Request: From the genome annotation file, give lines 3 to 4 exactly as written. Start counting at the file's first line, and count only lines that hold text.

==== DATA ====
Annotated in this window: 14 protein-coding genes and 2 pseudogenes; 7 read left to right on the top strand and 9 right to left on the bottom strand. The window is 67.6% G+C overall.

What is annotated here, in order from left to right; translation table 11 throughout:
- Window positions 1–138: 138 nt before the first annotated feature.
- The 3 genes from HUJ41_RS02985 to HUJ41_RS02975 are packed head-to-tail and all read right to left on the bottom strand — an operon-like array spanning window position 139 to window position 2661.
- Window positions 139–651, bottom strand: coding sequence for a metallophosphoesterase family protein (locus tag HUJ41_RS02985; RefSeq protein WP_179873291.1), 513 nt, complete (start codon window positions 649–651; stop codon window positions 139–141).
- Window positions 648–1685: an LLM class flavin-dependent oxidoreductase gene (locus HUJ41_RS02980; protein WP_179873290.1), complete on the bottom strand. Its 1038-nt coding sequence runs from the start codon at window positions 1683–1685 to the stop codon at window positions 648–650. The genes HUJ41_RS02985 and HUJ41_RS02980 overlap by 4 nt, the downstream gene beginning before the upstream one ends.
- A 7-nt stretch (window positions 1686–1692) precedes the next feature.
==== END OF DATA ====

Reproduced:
- Window positions 1–138: 138 nt before the first annotated feature.
- The 3 genes from HUJ41_RS02985 to HUJ41_RS02975 are packed head-to-tail and all read right to left on the bottom strand — an operon-like array spanning window position 139 to window position 2661.